Pramila Jayapal says impeachment proceedings against Trump have already begun

As more of her colleagues join her call for an impeachment inquiry, the Seattle Democrat says the process is already underway.

In this Jan. 30, 2019, file photo, Rep. Pramila Jayapal, D-Wash, speaks at a news conference on Capitol Hill in Washington. (Photo by Andrew Harnik/AP)

Five more of Washington’s members of Congress came out Sunday in support of an impeachment inquiry into President Donald Trump. But to U.S. Rep. Pramila Jayapal, who back in May became the first member of Congress from Washington state to call for such an inquiry, those proclamations came a little after the fact.

That’s because to leading Democrats on the House Judiciary Committee, including Jayapal, an impeachment inquiry is already underway and has been since Friday. That’s when members of the committee petitioned a federal judge to unseal secret grand jury materials from former special counsel Robert Mueller’s investigation into election interference. In doing so, the committee members declared they were already “investigating whether to recommend articles of impeachment.”

So why the flood of House members calling for an impeachment inquiry to begin two days later?

Margaret O’Mara, a University of Washington history professor, said impeachment is rare enough that it is natural there may be some confusion about how to proceed. “Although there have been two impeachment proceedings in modern memory – Nixon and Clinton — the process itself is very rare,” O’Mara wrote in a text message Sunday. “Which, with the muddiness of the constitutional definition of impeachment, contributes to the general confusion about when, where and how to move forward.”

O’Mara added that circumstances surrounding the impeachments of former presidents Andrew Johnson, Richard Nixon and Bill Clinton “were all three wildly different from one another ... which makes clarity even harder to attain.”

In search of clarity, Crosscut spoke to Jayapal about what the words “impeachment inquiry” mean, and what’s happening in the House when it comes to investigating the president’s conduct. Jayapal and three other members of the House Judiciary Committee recently published an article in The Atlantic headlined, "Why we're moving forward with impeachment."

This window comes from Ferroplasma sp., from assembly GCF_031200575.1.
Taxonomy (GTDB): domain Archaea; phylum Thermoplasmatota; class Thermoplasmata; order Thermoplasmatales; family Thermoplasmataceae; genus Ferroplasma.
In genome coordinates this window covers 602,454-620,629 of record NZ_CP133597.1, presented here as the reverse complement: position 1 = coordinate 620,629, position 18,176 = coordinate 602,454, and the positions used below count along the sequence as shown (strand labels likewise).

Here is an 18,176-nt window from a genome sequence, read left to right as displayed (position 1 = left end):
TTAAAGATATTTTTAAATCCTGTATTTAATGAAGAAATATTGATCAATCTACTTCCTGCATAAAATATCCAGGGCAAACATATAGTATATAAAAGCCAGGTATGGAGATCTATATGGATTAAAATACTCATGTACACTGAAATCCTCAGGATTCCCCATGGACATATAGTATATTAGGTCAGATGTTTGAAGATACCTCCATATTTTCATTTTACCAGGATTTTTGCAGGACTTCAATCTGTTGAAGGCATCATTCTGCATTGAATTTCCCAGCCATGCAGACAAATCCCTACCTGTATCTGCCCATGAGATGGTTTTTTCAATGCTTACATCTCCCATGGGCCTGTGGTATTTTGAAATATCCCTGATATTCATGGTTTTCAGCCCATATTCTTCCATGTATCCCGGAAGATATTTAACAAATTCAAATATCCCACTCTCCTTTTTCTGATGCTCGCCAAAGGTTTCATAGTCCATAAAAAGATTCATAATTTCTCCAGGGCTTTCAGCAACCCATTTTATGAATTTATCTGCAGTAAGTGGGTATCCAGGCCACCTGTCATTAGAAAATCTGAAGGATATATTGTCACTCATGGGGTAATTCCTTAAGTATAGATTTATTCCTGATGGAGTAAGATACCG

This interview with Jayapal, which took place by phone late Sunday evening, has been condensed and lightly edited.

What’s the difference between a formal impeachment inquiry in the minds of members of Congress, versus what is already happening or has already been initiated?

It is a little confusing because I think a lot of people thought — including me, by the way, several months ago, before I really started to look into what the Constitution says, what history says — that you needed a formal vote of the House to start an impeachment inquiry or investigation. There is really no such thing as an "inquiry," technically, but a process of impeachment.

To utilize the Article I powers (of the Constitution), I think a lot of people thought you had to have a full vote of the House. But that is not actually accurate. And so, what happened on Friday is the petition that the House Judiciary Committee submitted to the court ... that formally stated that we intend to consider now whether or not to recommend our own articles of impeachment. Without a lot of fireworks or anything, it is sort of the formal start of the House declaring that we are in this process of investigation. And that has been approved by Speaker Pelosi. ... She has given the green light for those papers, which were filed with House counsel... That would not happen without her approval, obviously. So everyone is on the same page.